"She confessed, that she longs for home."
Translation:Ŝi konfesis, ke ŝi sopiras al la hejmo.
Without the "la" it would translate to:
She longs for a home.
(As opposed to "her specific home.")
The short answer is that "it just does." Actually, home behaves pretty idiosyncratically in English. Most singular English count nouns need to co-occur with an article, which is why you can't say, for example, "She longs for house". So really, Esperanto hejmo is just acting like a totally normal noun.
that makes sense, but why wouldn't it be "ŝia hejmo" "la hejmo" makes me think there's ONE home THE home.. the one that is longed for by many, the one we all dream of... THE HOME (dramatic music)
That sounds reasonable, but I disagree with it. La is a definite article and, to quote (David K.) Jordan in his "Being Colloquial in Esperanto" (pages 41-2): "There is less standardization in the use of la in Esperanto than in some other languages, and what there is tends to correspond with the least-common denominator usage of Western European languages. You should be prepared for la to turn up where it would not appear in English or be missing where we would use it."
He then goes on to show us the ways that la is used differently in Esperanto than English.
• Before abstract nouns: la libereco = liberty, la bona sano= good health.
• Before a possessive adjective lacking a noun: la mia = mine, la via = yours.
• Before an adjective with an "understood" noun: Jen la vere belaj = Here are the really pretty ones!
• In place of a possessive adjective, especially for kinship, body parts, clothes and other objects intimately related to the speaker: Ili diris al la patro = They spoke to their father, Li vundis la brakon = he hurt his arm, Ŝi sopiris al la hejmo = She longed for her home.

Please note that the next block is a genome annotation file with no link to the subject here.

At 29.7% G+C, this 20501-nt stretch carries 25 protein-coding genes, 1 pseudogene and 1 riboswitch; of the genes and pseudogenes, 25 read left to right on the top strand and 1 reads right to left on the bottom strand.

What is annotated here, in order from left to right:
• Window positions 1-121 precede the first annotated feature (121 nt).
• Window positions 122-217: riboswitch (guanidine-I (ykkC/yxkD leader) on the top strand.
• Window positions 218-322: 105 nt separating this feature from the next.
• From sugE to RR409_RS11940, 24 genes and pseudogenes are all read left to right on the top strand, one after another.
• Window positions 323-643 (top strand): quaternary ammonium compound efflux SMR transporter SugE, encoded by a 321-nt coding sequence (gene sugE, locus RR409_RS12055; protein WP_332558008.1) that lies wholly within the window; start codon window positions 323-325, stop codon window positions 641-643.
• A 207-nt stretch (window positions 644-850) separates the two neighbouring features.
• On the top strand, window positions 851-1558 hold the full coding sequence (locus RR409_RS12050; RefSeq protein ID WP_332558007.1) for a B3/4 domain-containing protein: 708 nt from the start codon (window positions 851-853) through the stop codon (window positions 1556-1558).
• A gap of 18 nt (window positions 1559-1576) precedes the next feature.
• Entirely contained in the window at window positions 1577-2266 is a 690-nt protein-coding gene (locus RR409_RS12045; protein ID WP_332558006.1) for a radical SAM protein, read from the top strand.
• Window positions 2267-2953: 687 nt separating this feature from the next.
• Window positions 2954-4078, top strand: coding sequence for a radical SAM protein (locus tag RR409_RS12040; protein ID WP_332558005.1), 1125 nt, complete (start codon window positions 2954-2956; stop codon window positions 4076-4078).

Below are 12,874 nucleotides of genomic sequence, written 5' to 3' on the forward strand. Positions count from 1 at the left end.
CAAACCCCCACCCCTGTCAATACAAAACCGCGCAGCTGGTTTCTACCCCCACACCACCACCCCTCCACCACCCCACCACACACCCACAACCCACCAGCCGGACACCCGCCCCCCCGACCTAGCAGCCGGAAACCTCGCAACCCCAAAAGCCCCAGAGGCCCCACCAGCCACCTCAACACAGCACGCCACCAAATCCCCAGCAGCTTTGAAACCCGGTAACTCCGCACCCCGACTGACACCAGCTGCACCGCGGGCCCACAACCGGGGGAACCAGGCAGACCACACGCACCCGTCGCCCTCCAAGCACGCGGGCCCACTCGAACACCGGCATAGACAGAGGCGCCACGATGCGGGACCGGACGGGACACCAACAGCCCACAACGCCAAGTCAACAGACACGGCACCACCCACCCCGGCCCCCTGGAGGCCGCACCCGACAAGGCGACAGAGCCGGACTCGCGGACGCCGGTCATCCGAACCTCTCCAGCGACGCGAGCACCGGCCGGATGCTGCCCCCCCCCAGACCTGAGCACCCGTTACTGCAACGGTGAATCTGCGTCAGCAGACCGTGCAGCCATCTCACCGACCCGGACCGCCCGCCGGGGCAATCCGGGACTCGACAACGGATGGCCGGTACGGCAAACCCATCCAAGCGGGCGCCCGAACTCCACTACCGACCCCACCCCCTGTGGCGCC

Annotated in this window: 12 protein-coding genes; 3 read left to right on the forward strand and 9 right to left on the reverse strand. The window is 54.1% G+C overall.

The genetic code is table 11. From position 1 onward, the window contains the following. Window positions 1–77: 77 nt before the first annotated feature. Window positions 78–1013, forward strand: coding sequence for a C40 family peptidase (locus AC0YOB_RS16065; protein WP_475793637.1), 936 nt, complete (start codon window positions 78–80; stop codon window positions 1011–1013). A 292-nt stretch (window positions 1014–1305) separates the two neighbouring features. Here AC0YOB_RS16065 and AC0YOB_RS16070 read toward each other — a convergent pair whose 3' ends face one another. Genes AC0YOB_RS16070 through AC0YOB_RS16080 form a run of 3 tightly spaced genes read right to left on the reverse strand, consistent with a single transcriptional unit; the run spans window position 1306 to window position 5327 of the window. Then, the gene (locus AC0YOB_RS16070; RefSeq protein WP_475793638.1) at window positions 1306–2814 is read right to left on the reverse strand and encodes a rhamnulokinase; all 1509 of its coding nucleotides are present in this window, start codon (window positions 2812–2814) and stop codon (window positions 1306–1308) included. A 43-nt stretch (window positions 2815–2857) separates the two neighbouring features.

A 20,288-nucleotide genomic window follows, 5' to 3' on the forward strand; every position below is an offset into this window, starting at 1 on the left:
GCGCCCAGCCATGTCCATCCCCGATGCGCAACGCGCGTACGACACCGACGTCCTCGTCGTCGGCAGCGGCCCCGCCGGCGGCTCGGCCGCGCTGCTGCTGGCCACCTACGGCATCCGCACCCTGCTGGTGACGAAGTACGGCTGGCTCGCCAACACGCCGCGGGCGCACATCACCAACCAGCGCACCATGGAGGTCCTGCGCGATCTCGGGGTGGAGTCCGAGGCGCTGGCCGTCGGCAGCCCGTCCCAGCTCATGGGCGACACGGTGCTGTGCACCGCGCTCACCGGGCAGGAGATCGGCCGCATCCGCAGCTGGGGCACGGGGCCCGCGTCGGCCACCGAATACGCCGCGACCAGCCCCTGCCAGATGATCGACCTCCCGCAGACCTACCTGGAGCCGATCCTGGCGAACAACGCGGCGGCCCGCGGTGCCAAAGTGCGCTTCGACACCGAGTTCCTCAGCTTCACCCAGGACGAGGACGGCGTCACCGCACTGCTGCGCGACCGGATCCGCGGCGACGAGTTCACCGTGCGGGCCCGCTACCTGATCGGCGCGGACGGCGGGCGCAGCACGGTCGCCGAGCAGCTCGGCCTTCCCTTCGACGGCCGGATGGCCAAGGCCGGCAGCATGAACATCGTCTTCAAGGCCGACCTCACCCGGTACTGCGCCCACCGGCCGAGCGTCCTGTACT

Etc, KTP. and so on.
"La can take the place of possessive pronouns is a wee bit different than La … is a pronoun … . Don't ya think?
Though, for a shorthand explanation, it could suffice. And the Duo reference is essentially the last point (there are more) which I copied from Sr-o. Jordan's fine book, which I highly recommend to everyone. (Not only is it very informative, but having it on your shelf makes you look even smarter.) ;D
Also both of us are in agreement with lyubomirv's point made 3 months earlier.
Thanks for the info. My reference was from the "Education" module here on Duolingo -
"La can take the place of possessive pronouns
When talking about relatives, parts of one's body, a piece of one's clothing, an intimate possession, etc, la can take the place of a possessive pronoun; this usage is understood in the appropriate context"
I'm not an expert, but I would assume this works as it does in other languages (Spanish, for example), where in such cases the definite article implies one's own object.
Vidu tion kion mi skribis respondante al la fadeno kiu sekvas la komenton de andrewgtreantos.
Without saying "..la hejmon" aŭ "..sian hejmon" it would mean 'a home' not specifically her home.